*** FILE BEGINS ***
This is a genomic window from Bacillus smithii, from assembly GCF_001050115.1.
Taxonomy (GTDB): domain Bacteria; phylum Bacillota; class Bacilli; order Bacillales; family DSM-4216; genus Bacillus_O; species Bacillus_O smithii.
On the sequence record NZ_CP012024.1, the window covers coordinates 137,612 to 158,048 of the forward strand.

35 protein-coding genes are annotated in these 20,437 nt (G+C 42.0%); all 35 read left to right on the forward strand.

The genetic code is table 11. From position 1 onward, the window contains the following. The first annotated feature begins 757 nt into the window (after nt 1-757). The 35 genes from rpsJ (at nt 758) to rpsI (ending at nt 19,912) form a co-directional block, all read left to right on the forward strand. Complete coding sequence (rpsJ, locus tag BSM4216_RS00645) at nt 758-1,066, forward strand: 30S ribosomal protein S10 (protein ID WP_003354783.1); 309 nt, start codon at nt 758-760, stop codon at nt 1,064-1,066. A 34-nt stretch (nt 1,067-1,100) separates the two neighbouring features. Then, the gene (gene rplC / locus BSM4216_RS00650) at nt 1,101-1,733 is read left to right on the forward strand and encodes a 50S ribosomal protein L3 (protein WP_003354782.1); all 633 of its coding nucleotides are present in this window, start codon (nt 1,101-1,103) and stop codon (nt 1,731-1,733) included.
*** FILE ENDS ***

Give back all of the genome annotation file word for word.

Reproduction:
This is a genomic window from Bacillus smithii, from assembly GCF_001050115.1.
Taxonomy (GTDB): domain Bacteria; phylum Bacillota; class Bacilli; order Bacillales; family DSM-4216; genus Bacillus_O; species Bacillus_O smithii.
On the sequence record NZ_CP012024.1, the window covers coordinates 137,612 to 158,048 of the forward strand.

35 protein-coding genes are annotated in these 20,437 nt (G+C 42.0%); all 35 read left to right on the forward strand.

The genetic code is table 11. From position 1 onward, the window contains the following. The first annotated feature begins 757 nt into the window (after nt 1-757). The 35 genes from rpsJ (at nt 758) to rpsI (ending at nt 19,912) form a co-directional block, all read left to right on the forward strand. Complete coding sequence (rpsJ, locus tag BSM4216_RS00645) at nt 758-1,066, forward strand: 30S ribosomal protein S10 (protein ID WP_003354783.1); 309 nt, start codon at nt 758-760, stop codon at nt 1,064-1,066. A 34-nt stretch (nt 1,067-1,100) separates the two neighbouring features. Then, the gene (gene rplC / locus BSM4216_RS00650) at nt 1,101-1,733 is read left to right on the forward strand and encodes a 50S ribosomal protein L3 (protein WP_003354782.1); all 633 of its coding nucleotides are present in this window, start codon (nt 1,101-1,103) and stop codon (nt 1,731-1,733) included.